Sunrise in the afternoon

It has been a long time waiting for this trip, 3 years maybe, so even I was a bit surprised when the weather, timing, and snow cooperated. Sunrise is the name of a visitor center in Mt. Rainier NP. I am not a fan of National Parks in general since they usually throw bikes in the same category as motorcycles. (Oh, the horrors of a mountain bike on a trail. The world will never recover, but why not pave roads up the mountain. That’s somehow less destructive. But, I digress.) In winter, bikes are still allowed on all roads, even when the roads are closed to motorized things, except snowmobiles up to certain places.

Getting up at 4 am wasn’t easy, and I started riding at 6:45 am from Silver Springs SnoPark. I hadn’t planned the trip much, didn’t even know the basic stats of miles and elevation (it’s 40 miles and 4000 ft vert). Years ago, I had read a blog of people who skied to Sunrise and back; took them 3 days. With the motto “go light and fast”, I left my bike light in the car. That clever decision ended up making my return trip quite slow and scary.

There were patches of no snow on Hwy 410, so that reduced the number of snowmobilers to 0. And I knew I would have the entire mountain to myself, today. Beautiful – I really needed to get away from all the craziness of Putin and suffering he’s bringing every day.

The real test of whether this trip was going to fly was at the White River campground turn-off. Beyond that, no snowmobiles go. Just the naturally-compacted snow.

White River
Oh yay: bikes, skiers and snowshoers!? Did the NP forsee that there would be 1 snowbiker doing this? I doubt that anyone has ever done this on a bike. But who knows, maybe I am just full of myself thinking I am special.

I had hoped that the snow would be frozen hard on the surface so I could ride on top. BTW: The scariest part of this trip was getting past this barricade – especially on the way down when the snow had gotten softer. There’s a creek flowing beneath the sign and so there is this big ditch about 6 feet deep right here. There was a very steep inclined way around on the north side of the gate, that lead 6 feet down should one be unlucky and fall through the thin snow bridge over it. Once across, I was delighted – hard frozen snow. Easy peazy to ride on. Steep, but rideable. -10 C will do that.

Landslide in progress whenever the sun comes out.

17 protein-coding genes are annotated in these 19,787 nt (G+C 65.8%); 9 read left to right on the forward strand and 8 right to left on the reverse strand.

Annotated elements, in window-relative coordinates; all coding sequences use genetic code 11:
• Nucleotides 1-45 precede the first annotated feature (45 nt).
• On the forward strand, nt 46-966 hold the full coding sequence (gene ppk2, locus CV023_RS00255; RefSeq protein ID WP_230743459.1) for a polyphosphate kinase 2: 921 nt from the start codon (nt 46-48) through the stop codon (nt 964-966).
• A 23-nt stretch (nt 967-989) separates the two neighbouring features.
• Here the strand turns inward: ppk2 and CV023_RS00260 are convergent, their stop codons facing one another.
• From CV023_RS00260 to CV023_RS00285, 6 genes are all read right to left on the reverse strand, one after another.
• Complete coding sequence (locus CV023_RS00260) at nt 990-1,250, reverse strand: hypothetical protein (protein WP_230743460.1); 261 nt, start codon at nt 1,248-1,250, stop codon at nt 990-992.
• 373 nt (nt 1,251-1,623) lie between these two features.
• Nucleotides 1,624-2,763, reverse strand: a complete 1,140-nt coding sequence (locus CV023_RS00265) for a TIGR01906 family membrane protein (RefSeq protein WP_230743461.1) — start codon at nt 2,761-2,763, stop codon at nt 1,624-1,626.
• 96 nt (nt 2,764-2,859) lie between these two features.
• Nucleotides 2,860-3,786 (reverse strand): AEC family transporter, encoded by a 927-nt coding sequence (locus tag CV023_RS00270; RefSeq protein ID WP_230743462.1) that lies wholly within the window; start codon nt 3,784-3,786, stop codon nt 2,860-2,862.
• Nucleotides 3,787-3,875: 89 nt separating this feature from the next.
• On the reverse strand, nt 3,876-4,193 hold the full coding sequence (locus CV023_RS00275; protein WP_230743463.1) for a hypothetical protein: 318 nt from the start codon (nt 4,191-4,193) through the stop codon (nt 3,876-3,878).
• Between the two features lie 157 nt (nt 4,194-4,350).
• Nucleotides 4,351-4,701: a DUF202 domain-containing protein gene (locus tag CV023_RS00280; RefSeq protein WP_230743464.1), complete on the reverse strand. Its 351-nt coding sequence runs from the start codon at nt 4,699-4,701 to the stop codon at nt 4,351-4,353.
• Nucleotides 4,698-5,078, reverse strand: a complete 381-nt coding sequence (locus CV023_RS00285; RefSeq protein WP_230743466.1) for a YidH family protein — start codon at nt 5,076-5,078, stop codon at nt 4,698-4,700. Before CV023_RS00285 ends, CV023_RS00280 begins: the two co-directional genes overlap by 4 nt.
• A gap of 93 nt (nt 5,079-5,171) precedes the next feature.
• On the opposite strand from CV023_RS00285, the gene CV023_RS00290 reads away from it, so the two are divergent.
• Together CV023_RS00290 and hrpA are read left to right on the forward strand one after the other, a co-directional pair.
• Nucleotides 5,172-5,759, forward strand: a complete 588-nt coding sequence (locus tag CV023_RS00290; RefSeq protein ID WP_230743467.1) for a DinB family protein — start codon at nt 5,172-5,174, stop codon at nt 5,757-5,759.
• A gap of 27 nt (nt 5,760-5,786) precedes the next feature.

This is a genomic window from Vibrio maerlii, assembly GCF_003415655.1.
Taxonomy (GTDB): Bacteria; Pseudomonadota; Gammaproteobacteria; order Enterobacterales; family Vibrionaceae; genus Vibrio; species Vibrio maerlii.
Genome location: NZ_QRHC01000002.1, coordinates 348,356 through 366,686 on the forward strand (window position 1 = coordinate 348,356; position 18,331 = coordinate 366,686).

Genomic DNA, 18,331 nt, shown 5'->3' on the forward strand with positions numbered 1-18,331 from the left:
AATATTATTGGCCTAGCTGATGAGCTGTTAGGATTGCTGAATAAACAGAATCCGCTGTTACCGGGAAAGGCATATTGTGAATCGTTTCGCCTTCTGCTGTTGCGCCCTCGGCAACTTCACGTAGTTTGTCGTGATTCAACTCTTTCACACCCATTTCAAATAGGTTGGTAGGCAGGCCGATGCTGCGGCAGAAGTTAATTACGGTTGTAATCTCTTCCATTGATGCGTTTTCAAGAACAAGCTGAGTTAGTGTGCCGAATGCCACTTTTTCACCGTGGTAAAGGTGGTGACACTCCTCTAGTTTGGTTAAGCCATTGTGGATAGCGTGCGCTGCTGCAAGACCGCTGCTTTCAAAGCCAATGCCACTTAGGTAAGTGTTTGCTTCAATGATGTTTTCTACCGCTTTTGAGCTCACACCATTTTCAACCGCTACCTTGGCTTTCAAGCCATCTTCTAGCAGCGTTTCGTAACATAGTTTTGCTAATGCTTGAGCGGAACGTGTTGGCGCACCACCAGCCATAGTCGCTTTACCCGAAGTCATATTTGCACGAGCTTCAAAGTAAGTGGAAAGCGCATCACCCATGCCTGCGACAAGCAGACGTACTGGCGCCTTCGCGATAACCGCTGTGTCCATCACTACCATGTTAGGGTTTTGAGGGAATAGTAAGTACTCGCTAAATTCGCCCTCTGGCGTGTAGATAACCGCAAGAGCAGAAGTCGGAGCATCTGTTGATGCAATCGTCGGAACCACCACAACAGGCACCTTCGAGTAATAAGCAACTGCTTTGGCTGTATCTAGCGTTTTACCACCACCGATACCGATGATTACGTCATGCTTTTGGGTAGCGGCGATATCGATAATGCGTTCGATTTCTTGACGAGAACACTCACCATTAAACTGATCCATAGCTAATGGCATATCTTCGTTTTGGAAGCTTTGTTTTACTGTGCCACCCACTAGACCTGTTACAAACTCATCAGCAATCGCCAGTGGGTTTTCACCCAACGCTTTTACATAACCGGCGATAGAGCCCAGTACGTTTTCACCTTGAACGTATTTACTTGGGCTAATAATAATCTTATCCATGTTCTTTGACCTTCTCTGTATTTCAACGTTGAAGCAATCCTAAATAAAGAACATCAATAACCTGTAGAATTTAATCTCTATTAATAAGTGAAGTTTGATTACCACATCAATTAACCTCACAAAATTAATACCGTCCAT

I walked a few times just to do something different than ride up in the granny gear while balancing over bumps.

Mt. Rainier

I thought I was getting closer, but there are a few switchbacks along the road. Call me surprised. After a while, the snow was getting soft on top and wobbly underfoot. Finally, I decided to just ditch my bike and hike since I wouldn’t be able to ride down on that snow in any case. I thought maybe another mile or 2, but after checking the map (finally!), I saw that it was still 4.5 miles to Sunrise. Ouch. I figured, I might as well try, I could always turn around by 3 pm and still be down before nightfall.

Of course, it pays to turn around and check out the view just in case.

And just keep stumbling up the wobbly, slick snow mess.

How peaceful everything looks. Whipped cream.

Just 3 miles left!

Snowshoes would have been grand. But, “light and fast” precludes such conveniences.

Left: where I came from. Right: where I am going.

Stump, stump, stump. I was getting pretty beat and tired and hungry. A chair would have been nice. Or a big tire to sit on. But, “light and fast” doesn’t allow for such niceties.

A serious break.

I did finally decide that a) I was cold, b) I was hungry, and c) I was tired. After having taken care of a) – b) with some white chocolate with strawberries, I decided to turn around and go back down. I had tortured myself enough.

But, my feet were not cooperating. They turn uphill, which was mostly flat at this point. By golly, I just had to see what the next 1.5 miles would bring. Stump, stump, stump. The wind really picked up near Sourdough Ridge and it got cloudy and cold. I was trying to hurry so I would be able to see a little of Mt. Rainier before the afternoon storm clouds enveloped it.

Love that glacier at the bottom.